Correa says he had that issue because the Peruvian-Japanese style isn’t known in New York. Local investors got “really anxious” about the restaurant’s risk, he says. “We were met sometimes with a glaze in their eyes,” he says. “They were like, ‘What is that? We didn’t even know that existed.’”
Instead, he used family connections to speak to people in Peru who were well-versed in the delights of Nikkei fare and ready to invest in spotlighting it in New York City. They already knew the cuisine, so they didn’t need to be convinced of its potential in a new city, Correa says. He ultimately raised $1.2 million exclusively from Peruvians to open Llama San.
International cuisines from newer immigrant populations also tend to encounter difficulty raising money because restaurateurs often have smaller networks in the United States, Mazumdar of Adda says.
Since he was the first in his family to come to the U.S., he didn’t have a history of relationships to build on, he says — no family businesses to prove viability and no credit history. “The amount of buying power a community has in many ways defines the caliber of restaurant that comes out of that cuisine,” he says.
Going to nontraditional investors, like the Indian surgeon who is Mazumdar’s main investor, was a way to overcome the lack of a built-in network. Mazumdar met his partner, Mukul Arya, through a mutual friend, and they immediately connected over the idea of wanting to up the level of Indian restaurants in the city — which is ultimately what convinced Arya to invest and Mazumdar to take his money, Mazumdar and Arya say.
Have a business plan ready to go, and don’t let “no” deter you
Before doing it, though, make sure to have a full business plan ready, Pelka says — with details ranging from design choices to first-year finances. “You have to know the answers to all the hard questions,” she says. “I think that’s the hardest part for first-time restaurateurs, to have all that stuff lined up.”
When approaching potential investors, usually through mutual connections, Johnson would start simply by introducing himself, his career accomplishments, and what his restaurant concept is. Instead of pitching all the details in person, he’d ask to send his pitch deck, or stylized business plan, and let that do the talking. Then, people could decide if they were interested before getting back to him, making a detailed conversation easier.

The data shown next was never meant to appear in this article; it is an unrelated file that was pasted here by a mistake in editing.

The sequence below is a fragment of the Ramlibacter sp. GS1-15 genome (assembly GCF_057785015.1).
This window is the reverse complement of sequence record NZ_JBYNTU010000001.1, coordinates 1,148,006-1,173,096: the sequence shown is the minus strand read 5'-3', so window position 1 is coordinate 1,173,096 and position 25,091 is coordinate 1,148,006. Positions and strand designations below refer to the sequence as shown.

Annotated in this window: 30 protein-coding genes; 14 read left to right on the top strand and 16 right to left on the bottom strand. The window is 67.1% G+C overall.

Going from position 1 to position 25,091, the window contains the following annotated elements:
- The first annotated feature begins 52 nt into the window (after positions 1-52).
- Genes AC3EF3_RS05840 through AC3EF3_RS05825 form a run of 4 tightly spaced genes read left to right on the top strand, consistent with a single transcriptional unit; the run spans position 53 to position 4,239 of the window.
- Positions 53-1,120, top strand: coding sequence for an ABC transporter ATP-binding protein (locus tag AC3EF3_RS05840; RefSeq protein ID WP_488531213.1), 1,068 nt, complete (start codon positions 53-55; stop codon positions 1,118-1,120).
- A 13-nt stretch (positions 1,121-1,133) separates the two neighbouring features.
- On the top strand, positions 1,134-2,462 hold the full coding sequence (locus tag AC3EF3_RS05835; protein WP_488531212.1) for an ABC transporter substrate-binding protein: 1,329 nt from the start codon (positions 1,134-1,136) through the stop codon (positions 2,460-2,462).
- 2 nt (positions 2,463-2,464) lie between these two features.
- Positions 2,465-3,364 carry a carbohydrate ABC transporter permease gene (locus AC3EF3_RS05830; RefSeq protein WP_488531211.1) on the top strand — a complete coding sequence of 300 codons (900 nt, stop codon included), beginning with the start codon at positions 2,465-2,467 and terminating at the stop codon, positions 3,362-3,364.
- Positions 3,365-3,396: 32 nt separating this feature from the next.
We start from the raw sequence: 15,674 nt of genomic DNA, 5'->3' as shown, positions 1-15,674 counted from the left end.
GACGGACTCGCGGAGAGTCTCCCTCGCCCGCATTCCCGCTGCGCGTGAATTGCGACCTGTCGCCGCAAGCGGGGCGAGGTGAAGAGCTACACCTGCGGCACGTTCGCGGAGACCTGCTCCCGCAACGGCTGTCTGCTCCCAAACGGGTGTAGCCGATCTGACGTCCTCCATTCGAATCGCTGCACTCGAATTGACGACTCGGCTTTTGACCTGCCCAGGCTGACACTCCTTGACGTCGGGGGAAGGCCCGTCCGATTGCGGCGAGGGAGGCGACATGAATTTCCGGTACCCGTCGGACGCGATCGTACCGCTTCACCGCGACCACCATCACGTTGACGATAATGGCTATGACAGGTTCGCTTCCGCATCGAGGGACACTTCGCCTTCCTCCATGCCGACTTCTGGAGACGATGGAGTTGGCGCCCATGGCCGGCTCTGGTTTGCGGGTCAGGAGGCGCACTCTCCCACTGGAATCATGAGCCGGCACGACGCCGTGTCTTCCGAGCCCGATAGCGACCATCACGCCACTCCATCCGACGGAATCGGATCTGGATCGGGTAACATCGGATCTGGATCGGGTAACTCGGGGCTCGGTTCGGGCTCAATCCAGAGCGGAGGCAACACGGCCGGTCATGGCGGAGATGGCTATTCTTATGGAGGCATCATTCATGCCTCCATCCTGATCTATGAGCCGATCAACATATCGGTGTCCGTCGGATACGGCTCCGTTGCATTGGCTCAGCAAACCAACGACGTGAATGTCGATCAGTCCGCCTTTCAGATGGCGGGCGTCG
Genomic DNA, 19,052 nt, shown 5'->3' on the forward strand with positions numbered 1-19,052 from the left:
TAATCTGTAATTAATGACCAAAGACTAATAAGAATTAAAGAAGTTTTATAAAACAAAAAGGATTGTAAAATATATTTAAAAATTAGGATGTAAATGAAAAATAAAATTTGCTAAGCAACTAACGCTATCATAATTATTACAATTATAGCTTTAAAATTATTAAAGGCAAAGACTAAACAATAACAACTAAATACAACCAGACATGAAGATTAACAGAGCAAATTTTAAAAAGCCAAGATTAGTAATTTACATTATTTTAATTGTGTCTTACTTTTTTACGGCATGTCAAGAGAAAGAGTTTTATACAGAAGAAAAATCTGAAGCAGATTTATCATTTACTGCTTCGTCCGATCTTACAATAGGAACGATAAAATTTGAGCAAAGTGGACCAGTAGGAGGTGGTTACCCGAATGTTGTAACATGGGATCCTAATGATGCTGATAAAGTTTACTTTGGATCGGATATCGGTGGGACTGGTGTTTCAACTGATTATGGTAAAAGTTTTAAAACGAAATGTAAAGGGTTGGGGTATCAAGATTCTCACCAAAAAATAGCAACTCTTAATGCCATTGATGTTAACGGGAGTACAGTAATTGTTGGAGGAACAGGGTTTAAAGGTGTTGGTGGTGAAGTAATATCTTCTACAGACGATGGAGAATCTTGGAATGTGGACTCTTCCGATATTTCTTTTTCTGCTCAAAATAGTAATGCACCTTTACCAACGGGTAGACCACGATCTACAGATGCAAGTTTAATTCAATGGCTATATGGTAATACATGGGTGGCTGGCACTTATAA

Pelka, though, takes a different tack. She asks to meet people she admires for drinks, without specifying that it’s to talk about being a potential investor. Instead, she starts a conversation by saying, “Tell me everything about you.” The person typically reciprocates, and if she thinks from their conversation so far that they could be a good fit, Pelka uses that as her opening to talk about her investor community, benefits, and capital raise. Only after that does she follow up with her business plan.
The two approaches are totally different, illustrating that varied styles can work, and that it’s best to find one that feels right.
It also becomes easier to get commitments with what Johnson calls an “anchor investor.” Once he had a main investor providing the bulk of the money, he was able to leverage that person’s name and show others that there was confidence in his idea. Still, at the end of the day, he got a lot of rejection. “Don’t be scared to hear ‘no,’” Johnson says. “You’re gonna hear one hundred nos before you hear a yes.”
But remember to stay discerning about who to sign a contract with
It’s important to maintain integrity when accepting money, especially in how the contract is laid out, these restaurateurs say. Investors can have inconvenient opinions, like expectations that certain dishes should be on a menu, so it’s essential to be on the same page or have boundaries written into a contract.
“I don’t pick the fastest money that comes to me. You need investors who not only believe in you on the good days, because everyone does, but the bad days as well,” Mazumdar says. “It’s inevitable that you’re going to have a bad day, and on those days, if you have a group of people who don’t support you, then you have the wrong group.”
Kang also advises not giving up too much ownership at the beginning by raising an excessive amount of money or taking from outside family and friends. Correa’s top word of warning is to avoid hedge funders, saying he’d “rather move to Tahiti” than deal with their egos and intense focus on quick returns.
At the end of the day, though, being selective is a luxury. Johnson points out that people of color are statistically less likely to raise funding as easily as others, as they tend to lack rolodexes and are more likely to be limited by families who may not have money to spare.
Still, Mazumdar recommends caution, saying that “people end up investing because they’re passionate,” but passion “should not supercede logic.” Since his success at Rahi and Adda, though, he’s had more and more people approaching him. “Ever since our rapid growth, there’s been numerous people saying, ‘Oh, I want to be a part of this.’ It happens all the time. They see a busy Saturday night and want a part of it,” he says. “But it cannot work like that. Until there’s a clear-cut conversation where both parties understand the dynamics of things, and you in your heart believe this person truly believes in you, we don’t bring that person onboard.”
Stefanie Tuder was a senior editor at Eater NY.